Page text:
The Land Where the Internet Ends

Mar 27, 2020 by


To find real solitude, you have to go out of range. But every year that’s harder to do, as America’s off-the-grid places disappear.

GREEN BANK, W.Va. — A few weeks ago, I drove down a back road in West Virginia and into a parallel reality. Sometime after I passed Spruce Mountain, my phone lost service — and I knew it would remain comatose for the next few days. When I spun the dial on the car radio, static roared out of every channel. I had entered the National Radio Quiet Zone, 13,000 square miles of mountainous terrain with few cell towers or other transmitters.

I was headed toward Green Bank, a town that adheres to the strictest ban on technology in the United States. The residents do without not only cellphones but also Wi-Fi, microwave ovens and any other devices that generate electromagnetic signals.

The ban exists to protect the Green Bank Observatory, a cluster of radio telescopes in a mountain valley. Conventional telescopes are like superpowered eyes. The instruments at Green Bank are more like superhuman ears — they can tune into frequencies from the lowest to the highest ends of the spectrum. The telescopes are powerful enough to detect the death throes of a star, but also terribly vulnerable to our loud world. Even a short-circuiting electric toothbrush could blot out the whisper of the Big Bang.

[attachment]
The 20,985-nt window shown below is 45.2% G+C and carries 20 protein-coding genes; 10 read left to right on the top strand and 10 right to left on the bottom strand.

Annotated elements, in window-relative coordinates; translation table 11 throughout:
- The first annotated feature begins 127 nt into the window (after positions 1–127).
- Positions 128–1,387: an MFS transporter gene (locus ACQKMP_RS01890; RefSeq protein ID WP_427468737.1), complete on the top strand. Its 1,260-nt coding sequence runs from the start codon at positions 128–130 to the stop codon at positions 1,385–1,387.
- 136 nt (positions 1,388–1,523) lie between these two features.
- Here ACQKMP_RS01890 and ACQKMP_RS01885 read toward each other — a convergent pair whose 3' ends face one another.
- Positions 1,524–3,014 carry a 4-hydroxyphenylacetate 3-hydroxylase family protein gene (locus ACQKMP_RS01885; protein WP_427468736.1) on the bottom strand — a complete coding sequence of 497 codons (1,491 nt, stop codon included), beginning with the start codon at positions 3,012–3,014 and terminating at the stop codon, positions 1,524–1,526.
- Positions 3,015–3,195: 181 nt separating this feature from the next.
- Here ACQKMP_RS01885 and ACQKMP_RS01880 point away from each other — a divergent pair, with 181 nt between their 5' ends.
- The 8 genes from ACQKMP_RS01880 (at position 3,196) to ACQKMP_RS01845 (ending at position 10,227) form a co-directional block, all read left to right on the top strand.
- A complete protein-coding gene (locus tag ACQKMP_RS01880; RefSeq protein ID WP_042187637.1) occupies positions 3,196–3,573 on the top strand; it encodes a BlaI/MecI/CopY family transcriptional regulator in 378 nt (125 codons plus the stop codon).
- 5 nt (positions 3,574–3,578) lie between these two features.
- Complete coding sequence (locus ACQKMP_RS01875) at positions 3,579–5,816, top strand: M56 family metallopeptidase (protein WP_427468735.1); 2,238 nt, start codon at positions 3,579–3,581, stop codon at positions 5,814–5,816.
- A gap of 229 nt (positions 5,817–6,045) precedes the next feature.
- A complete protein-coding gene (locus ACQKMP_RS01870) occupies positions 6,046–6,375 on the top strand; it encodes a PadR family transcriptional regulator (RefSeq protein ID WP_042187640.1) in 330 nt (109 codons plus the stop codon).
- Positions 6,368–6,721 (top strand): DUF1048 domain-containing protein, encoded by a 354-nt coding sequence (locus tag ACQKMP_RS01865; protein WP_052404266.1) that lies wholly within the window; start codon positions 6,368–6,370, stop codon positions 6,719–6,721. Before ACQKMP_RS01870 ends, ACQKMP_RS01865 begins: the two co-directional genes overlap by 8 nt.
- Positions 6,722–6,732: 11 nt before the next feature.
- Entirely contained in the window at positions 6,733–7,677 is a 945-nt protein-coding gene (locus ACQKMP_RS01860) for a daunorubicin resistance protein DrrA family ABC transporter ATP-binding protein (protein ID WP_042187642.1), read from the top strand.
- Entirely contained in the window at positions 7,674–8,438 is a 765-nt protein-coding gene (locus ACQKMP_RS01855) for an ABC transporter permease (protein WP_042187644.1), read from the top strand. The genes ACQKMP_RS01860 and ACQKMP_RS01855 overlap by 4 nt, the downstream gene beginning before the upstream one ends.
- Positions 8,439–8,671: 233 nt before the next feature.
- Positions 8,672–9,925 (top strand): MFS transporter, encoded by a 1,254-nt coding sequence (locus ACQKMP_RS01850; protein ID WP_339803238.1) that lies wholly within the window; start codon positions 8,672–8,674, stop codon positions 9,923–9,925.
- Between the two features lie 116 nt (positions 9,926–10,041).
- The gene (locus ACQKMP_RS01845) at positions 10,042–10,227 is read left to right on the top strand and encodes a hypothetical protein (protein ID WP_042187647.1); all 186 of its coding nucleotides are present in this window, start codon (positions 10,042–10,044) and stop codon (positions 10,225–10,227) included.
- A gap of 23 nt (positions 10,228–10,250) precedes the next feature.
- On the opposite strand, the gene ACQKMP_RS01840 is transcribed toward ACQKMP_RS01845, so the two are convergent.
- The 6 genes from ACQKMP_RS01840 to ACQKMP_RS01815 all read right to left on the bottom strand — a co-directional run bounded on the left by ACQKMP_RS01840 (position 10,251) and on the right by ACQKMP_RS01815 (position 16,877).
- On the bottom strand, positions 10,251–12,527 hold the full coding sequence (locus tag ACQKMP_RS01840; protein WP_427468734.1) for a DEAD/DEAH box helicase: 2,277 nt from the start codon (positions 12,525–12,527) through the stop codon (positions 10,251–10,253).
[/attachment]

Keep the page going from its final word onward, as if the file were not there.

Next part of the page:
Physicists travel here to measure gravitational waves. Astronomers study stardust. The observatory has also become a hub for alien hunters who hope to detect messages sent from other planets. And in the past decade, the town has become a destination for “electrosensitives” who believe they’re allergic to cellphone towers — some of them going so far as to wrap their bedrooms in mesh in hopes of screening out what they believe to be harmful rays.

This town, in other words, calls out to many kinds of eccentrics. And I guess I am one of them.

I came in hopes of finding a certain kind of wildness and solitude. I live in Massachusetts, and I often disappear into the forests and rivers to clear my head. I’ve always loved the moment when the bars on my phone disappear. When I’m out of range entirely, floating along in a kayak, time grows elastic. I stare down into that other kingdom below me, at the minnows darting through the duckweed, and feel deeply free — no one’s watching; no one knows where I am.

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In theory, I could achieve this kind of freedom anywhere by shutting off my cellphone and observing an “internet sabbath.” But that has never worked for me — and I suspect it doesn’t for most other people either. Turn off your phone and you can almost hear it wheedling to be turned on again.

To experience the deepest solitude, you need to enter the land where the internet ends.

Source: Opinion | The Land Where the Internet Ends – The New York Times

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